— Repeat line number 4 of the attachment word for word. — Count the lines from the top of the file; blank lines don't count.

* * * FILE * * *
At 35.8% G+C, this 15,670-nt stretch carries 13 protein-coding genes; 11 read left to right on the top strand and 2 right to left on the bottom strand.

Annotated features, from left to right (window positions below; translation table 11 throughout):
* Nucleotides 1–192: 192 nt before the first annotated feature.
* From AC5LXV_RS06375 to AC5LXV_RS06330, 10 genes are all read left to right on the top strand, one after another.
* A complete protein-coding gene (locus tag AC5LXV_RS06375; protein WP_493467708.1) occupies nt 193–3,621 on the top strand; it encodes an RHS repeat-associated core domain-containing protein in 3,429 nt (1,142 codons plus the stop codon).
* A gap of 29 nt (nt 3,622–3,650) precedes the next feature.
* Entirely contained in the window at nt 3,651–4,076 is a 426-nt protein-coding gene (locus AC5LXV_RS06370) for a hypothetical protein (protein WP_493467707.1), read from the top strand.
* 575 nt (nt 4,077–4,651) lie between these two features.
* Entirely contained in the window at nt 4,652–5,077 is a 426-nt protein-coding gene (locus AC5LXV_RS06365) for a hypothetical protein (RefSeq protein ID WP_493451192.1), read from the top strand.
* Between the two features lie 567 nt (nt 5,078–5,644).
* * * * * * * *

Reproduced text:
* From AC5LXV_RS06375 to AC5LXV_RS06330, 10 genes are all read left to right on the top strand, one after another.